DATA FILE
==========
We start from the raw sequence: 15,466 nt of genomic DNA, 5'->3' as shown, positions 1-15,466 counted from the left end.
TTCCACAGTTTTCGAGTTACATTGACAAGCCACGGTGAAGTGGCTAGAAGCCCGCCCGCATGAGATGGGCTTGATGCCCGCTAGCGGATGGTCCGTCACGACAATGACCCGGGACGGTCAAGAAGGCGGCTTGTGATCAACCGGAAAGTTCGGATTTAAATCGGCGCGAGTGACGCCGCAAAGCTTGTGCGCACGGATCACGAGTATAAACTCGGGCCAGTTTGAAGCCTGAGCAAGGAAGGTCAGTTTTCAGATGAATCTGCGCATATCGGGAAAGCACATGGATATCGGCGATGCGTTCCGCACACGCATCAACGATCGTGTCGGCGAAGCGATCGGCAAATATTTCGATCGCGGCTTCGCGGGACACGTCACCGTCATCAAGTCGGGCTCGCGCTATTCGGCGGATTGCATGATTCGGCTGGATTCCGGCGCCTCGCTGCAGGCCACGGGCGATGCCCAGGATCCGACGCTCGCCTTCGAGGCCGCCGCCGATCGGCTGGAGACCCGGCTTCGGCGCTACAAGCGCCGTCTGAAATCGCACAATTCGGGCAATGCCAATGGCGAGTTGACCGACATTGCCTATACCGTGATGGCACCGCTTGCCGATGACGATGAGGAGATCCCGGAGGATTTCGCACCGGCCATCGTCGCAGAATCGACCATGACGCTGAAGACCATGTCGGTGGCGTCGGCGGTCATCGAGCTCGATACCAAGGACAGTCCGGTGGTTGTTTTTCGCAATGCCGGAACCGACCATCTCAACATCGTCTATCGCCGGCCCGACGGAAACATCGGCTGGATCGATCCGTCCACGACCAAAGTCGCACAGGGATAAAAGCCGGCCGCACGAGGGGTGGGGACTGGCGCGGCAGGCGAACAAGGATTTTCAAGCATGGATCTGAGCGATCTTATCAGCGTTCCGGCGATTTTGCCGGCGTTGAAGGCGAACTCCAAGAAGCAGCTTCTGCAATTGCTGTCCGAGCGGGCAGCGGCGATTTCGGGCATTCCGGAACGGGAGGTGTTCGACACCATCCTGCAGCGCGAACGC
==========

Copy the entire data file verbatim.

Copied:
We start from the raw sequence: 15,466 nt of genomic DNA, 5'->3' as shown, positions 1-15,466 counted from the left end.
TTCCACAGTTTTCGAGTTACATTGACAAGCCACGGTGAAGTGGCTAGAAGCCCGCCCGCATGAGATGGGCTTGATGCCCGCTAGCGGATGGTCCGTCACGACAATGACCCGGGACGGTCAAGAAGGCGGCTTGTGATCAACCGGAAAGTTCGGATTTAAATCGGCGCGAGTGACGCCGCAAAGCTTGTGCGCACGGATCACGAGTATAAACTCGGGCCAGTTTGAAGCCTGAGCAAGGAAGGTCAGTTTTCAGATGAATCTGCGCATATCGGGAAAGCACATGGATATCGGCGATGCGTTCCGCACACGCATCAACGATCGTGTCGGCGAAGCGATCGGCAAATATTTCGATCGCGGCTTCGCGGGACACGTCACCGTCATCAAGTCGGGCTCGCGCTATTCGGCGGATTGCATGATTCGGCTGGATTCCGGCGCCTCGCTGCAGGCCACGGGCGATGCCCAGGATCCGACGCTCGCCTTCGAGGCCGCCGCCGATCGGCTGGAGACCCGGCTTCGGCGCTACAAGCGCCGTCTGAAATCGCACAATTCGGGCAATGCCAATGGCGAGTTGACCGACATTGCCTATACCGTGATGGCACCGCTTGCCGATGACGATGAGGAGATCCCGGAGGATTTCGCACCGGCCATCGTCGCAGAATCGACCATGACGCTGAAGACCATGTCGGTGGCGTCGGCGGTCATCGAGCTCGATACCAAGGACAGTCCGGTGGTTGTTTTTCGCAATGCCGGAACCGACCATCTCAACATCGTCTATCGCCGGCCCGACGGAAACATCGGCTGGATCGATCCGTCCACGACCAAAGTCGCACAGGGATAAAAGCCGGCCGCACGAGGGGTGGGGACTGGCGCGGCAGGCGAACAAGGATTTTCAAGCATGGATCTGAGCGATCTTATCAGCGTTCCGGCGATTTTGCCGGCGTTGAAGGCGAACTCCAAGAAGCAGCTTCTGCAATTGCTGTCCGAGCGGGCAGCGGCGATTTCGGGCATTCCGGAACGGGAGGTGTTCGACACCATCCTGCAGCGCGAACGC